If shots were being fired, I would move in the direction of the sound as quickly as possible, scanning in a 360-degree arc for other threats. Having responded to an actual fire at an elementary school (not a fire drill), I realized that frightened children might try to cling to me, but all I could do is peel them off, offer a few quick words of comfort and move forward to the sound of the gun(s). If I arrived at the scene of the carnage and the shooting had stopped—say it had turned into a hostage crisis—I would back off and wait for SWAT. My response would depend on whether or not the shooting was ongoing when I arrived.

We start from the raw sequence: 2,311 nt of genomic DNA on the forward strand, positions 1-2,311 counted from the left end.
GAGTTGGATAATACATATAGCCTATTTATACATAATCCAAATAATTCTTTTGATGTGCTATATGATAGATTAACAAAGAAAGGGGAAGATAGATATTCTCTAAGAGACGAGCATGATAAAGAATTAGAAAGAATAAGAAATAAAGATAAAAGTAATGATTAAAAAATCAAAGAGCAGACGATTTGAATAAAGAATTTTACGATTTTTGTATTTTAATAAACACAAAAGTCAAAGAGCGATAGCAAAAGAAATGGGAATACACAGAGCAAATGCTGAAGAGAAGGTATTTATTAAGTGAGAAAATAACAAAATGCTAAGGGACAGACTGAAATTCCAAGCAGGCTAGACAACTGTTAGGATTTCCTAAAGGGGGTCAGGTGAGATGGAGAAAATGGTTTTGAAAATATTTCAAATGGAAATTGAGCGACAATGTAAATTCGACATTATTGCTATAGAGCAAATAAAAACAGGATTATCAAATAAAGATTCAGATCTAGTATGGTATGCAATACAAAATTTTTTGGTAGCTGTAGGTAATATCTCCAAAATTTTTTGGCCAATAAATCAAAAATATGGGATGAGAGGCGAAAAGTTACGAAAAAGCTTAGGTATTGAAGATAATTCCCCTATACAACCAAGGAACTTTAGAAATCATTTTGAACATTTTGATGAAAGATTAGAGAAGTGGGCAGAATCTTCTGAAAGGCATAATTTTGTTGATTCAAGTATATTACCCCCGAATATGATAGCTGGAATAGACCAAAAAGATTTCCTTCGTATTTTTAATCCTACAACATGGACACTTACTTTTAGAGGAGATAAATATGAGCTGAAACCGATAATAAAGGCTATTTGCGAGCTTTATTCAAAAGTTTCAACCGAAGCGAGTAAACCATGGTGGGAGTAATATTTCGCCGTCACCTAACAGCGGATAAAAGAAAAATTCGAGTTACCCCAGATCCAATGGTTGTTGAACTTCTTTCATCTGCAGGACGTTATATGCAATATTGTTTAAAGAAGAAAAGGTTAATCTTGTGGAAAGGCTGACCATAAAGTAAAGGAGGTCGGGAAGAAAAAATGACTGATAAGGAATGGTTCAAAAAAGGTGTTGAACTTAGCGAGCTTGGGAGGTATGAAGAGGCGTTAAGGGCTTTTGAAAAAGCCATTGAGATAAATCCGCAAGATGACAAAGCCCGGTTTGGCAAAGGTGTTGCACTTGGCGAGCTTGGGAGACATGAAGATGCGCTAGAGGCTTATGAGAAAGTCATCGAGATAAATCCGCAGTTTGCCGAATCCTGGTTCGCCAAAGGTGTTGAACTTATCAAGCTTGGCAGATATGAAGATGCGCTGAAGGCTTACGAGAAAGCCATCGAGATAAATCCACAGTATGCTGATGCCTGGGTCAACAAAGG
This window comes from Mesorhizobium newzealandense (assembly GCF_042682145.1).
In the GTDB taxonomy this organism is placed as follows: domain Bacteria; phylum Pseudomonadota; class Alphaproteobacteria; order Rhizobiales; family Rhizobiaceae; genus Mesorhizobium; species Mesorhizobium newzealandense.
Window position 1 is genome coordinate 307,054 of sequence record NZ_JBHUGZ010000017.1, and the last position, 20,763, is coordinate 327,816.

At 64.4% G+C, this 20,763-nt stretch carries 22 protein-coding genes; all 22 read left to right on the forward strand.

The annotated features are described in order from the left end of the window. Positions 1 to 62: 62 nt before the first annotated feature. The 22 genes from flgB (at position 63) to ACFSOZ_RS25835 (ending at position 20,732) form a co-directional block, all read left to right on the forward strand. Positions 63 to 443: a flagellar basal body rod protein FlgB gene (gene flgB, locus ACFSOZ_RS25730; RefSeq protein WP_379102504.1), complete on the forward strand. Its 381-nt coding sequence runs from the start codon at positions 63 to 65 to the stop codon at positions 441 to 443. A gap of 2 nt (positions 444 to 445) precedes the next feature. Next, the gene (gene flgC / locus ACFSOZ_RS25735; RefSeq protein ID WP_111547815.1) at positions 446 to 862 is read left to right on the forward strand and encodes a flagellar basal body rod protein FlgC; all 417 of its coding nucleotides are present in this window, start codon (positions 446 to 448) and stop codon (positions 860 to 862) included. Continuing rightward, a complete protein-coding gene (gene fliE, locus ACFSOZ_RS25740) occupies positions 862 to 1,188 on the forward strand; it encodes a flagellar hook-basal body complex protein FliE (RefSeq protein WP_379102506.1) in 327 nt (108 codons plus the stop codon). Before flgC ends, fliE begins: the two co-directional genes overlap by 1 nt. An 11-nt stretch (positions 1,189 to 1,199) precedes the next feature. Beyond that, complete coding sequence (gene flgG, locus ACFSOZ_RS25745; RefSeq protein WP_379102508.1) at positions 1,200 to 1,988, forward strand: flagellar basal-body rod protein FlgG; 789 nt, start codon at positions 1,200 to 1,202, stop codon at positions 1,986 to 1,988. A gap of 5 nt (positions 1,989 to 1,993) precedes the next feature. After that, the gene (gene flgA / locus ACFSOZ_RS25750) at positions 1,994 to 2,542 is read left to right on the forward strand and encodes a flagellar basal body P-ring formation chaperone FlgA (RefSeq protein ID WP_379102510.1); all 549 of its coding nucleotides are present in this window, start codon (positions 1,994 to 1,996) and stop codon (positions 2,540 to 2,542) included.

It was a simple plan really, based on existing training and known skills. It’s what I had at the time. To this day, I have not changed my mind about my active shooter plan and if I were in a situation like this as a legally armed citizen, I would respond much the same. Some will think I’m crazy, but I long ago made up my mind that children, the future of our society, are worth dying for and that I will do whatever I can to see that they live to become adults. This is a personal decision and not one I made lightly. I’m not trying to push my decision on you. However, this situation could happen to you, as the trend of active murder seems to grow. As our media gives huge coverage to such events more and more people seeking notoriety go on killing sprees… nut jobs all! What will you do if you face an active killer and you’re all alone? Maybe you work in a rural area and you’re the only patrol officer for miles around or an armed citizen in the right pace at the right time…what will you do? Regardless of your circumstances, it’s a good idea to decide now and make a plan.